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Le Voyage Dans La Lune (1902) – George Méliès
Also Known As: I Could Not Attend My Cousin’s Weird Theatre Play About Wizards On The Moon, So I Asked My Mom To Film It And Show It In Every Subsequent Family Meeting Ever To The Chagrin Of Everyone Else
Genre: Jules Verne’s stories would’ve been better with slapstick pratfalls.
RATING: ★ ★ ✰ ✰ ✰
As I stepped into the classroom, I wished I had my knife on hand in order to realistically prove that huge amounts of tension couldn’t be cut with a hot knife. Unfortunately, the last time I tried to graphically show my students an English idiom was nonsense by demonstrating it in front of them didn’t go so well. Though I planned to not harm anyone in the close vicinities, I am a teacher in one of those universities that take student safety unrealistically seriously. Technically, it is my fault that members of staff are now prohibited from bringing bladed weapons to school. But, as my legal team has told me time and time again, I should leave the whole incident in the past, where it belongs. I just wish I could use all the teaching tools available to me at my heart’s content. You accidentally chop off a student’s pinky toe once and all hell breaks loose. Oh well.
We’d all just come back from a well-deserved spring break. I could still hear fake reggae rhythms coming from my student's hearts. They still smelled like cheap ganja, as well. My coming back into their lives that Tuesday afternoon was not taken with smiling strides, quite the opposite. We had known each other long enough to understand ours was a symbiotic relationship of mutual masochism. They would complain about my every decision and I would pretend I cared about them. Lose/lose, all around. Now, despite the lack of a knife, tensions were high enough to give the classroom itself a heart coronary as soon as I trespassed the door. They knew I had an evil scheme up my sleeve, a scheme designed to make them think—that which they are most afraid of. It was my bad. I was smiling. A dead giveaway.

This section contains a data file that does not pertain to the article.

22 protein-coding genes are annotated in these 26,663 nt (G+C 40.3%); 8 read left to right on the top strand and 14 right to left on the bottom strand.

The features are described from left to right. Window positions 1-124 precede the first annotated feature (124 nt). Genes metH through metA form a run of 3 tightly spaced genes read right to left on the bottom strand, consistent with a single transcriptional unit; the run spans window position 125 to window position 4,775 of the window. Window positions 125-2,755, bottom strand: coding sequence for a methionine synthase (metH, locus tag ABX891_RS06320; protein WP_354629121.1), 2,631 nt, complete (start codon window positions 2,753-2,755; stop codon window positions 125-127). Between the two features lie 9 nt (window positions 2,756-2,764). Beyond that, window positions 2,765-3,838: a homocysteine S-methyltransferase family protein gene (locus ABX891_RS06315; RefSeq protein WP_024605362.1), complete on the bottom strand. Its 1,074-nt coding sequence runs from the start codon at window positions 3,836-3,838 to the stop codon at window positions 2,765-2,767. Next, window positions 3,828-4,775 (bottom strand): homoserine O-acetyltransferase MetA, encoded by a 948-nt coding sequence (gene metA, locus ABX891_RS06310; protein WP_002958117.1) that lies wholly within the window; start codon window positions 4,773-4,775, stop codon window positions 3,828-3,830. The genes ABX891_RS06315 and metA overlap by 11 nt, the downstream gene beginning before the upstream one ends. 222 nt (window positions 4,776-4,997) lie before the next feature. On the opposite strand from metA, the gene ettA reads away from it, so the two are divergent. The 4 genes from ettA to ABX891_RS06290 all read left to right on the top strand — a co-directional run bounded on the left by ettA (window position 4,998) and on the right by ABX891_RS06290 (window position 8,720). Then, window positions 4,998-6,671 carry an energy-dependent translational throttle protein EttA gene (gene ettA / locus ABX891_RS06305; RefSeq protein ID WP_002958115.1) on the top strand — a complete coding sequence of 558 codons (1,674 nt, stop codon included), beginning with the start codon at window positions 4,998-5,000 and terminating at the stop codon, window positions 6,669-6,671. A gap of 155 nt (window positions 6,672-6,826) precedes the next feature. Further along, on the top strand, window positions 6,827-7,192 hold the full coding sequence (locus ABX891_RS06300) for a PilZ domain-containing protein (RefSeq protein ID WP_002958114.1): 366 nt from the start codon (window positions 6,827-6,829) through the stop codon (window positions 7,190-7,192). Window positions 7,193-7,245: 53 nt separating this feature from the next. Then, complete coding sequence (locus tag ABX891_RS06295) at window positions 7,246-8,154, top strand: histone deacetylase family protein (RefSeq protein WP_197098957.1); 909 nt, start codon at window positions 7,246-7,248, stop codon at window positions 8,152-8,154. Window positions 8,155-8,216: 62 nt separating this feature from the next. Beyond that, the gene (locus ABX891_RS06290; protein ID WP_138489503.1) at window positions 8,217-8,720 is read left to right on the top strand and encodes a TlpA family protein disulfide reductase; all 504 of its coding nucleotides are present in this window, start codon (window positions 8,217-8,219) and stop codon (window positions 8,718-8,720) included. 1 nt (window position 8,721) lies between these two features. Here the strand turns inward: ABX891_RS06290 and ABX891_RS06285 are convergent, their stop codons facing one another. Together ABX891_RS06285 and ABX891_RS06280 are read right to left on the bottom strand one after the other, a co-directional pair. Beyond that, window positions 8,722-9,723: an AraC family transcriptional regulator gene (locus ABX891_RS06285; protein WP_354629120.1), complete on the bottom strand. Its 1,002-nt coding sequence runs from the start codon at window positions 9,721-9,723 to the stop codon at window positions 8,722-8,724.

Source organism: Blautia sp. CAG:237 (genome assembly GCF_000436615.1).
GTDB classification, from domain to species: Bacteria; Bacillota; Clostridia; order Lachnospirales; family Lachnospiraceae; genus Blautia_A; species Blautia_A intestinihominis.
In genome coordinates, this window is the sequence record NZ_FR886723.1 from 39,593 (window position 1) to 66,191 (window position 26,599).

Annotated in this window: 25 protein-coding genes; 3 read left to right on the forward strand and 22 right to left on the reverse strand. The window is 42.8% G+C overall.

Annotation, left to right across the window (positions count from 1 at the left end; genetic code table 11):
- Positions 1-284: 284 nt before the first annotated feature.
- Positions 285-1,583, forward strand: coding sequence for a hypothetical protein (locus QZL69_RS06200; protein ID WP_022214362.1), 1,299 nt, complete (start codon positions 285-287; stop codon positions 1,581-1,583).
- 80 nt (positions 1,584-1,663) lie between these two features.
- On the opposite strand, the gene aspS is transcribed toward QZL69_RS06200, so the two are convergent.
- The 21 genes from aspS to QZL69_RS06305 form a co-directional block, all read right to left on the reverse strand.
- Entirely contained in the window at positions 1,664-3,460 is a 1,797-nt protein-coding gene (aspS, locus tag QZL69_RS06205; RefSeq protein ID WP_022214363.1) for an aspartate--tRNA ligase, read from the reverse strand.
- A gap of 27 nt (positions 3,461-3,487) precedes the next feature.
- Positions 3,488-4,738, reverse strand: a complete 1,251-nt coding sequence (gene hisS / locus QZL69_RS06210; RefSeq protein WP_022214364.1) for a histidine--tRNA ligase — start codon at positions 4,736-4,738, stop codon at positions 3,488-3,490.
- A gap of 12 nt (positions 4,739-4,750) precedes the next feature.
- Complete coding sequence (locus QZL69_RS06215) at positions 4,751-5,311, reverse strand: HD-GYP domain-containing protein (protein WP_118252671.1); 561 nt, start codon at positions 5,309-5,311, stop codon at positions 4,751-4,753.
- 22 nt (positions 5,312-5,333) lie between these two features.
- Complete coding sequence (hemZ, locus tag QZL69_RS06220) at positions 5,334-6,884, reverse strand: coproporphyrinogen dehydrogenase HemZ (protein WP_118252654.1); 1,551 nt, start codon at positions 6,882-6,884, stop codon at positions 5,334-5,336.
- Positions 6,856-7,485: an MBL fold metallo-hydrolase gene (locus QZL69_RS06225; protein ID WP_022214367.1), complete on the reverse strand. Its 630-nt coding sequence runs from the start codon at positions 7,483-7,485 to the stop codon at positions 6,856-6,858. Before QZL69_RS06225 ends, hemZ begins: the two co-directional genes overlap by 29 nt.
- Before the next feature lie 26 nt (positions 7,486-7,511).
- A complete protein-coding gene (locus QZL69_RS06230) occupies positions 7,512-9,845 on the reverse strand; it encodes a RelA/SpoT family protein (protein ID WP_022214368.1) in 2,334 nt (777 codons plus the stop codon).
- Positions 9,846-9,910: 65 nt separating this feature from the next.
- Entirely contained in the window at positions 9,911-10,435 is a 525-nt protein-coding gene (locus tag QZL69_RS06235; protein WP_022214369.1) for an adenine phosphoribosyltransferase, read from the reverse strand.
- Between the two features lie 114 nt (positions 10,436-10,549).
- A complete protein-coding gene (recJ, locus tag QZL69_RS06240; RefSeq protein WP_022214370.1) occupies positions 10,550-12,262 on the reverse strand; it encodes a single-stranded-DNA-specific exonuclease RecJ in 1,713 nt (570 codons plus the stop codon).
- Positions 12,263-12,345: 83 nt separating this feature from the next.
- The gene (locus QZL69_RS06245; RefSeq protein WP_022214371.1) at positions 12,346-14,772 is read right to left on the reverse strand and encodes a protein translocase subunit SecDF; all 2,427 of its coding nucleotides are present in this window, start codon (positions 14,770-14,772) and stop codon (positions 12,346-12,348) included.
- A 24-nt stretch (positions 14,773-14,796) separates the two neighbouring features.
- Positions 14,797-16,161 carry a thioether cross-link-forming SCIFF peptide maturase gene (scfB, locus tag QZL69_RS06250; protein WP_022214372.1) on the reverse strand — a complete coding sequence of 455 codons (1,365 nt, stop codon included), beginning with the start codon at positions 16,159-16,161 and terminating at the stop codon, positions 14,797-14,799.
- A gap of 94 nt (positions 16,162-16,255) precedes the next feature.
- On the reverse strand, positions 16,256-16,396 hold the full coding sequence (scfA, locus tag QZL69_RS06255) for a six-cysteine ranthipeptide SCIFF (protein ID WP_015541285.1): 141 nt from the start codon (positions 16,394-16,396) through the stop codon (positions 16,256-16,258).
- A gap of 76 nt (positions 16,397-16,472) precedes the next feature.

“Come on, we’re just back from the break!” grunted the guy on the back whose voice reminds me of a Tara Strong character. “Are you really gonna torture us today? Can’t we just not today?”
My smile widened after hearing this plea for help. I hadn’t even done a thing yet and they were already suffering. My teeth started to become visible as the flesh from my lips failed to contain the happiness brought upon me. However, I pretended to be calm and collected. I walked through the rows of unfolded origami student stereotypes in complete silence. For appearances sakes, I even avoided eye contact with the bearer of the question, or anyone else, for that matter, as I made my way to my desk.
“Oh, no…” gasped the girl whose eye color is still a mystery to me since they are eternally glued to a smartphone screen. “It’s in black and white, is it?”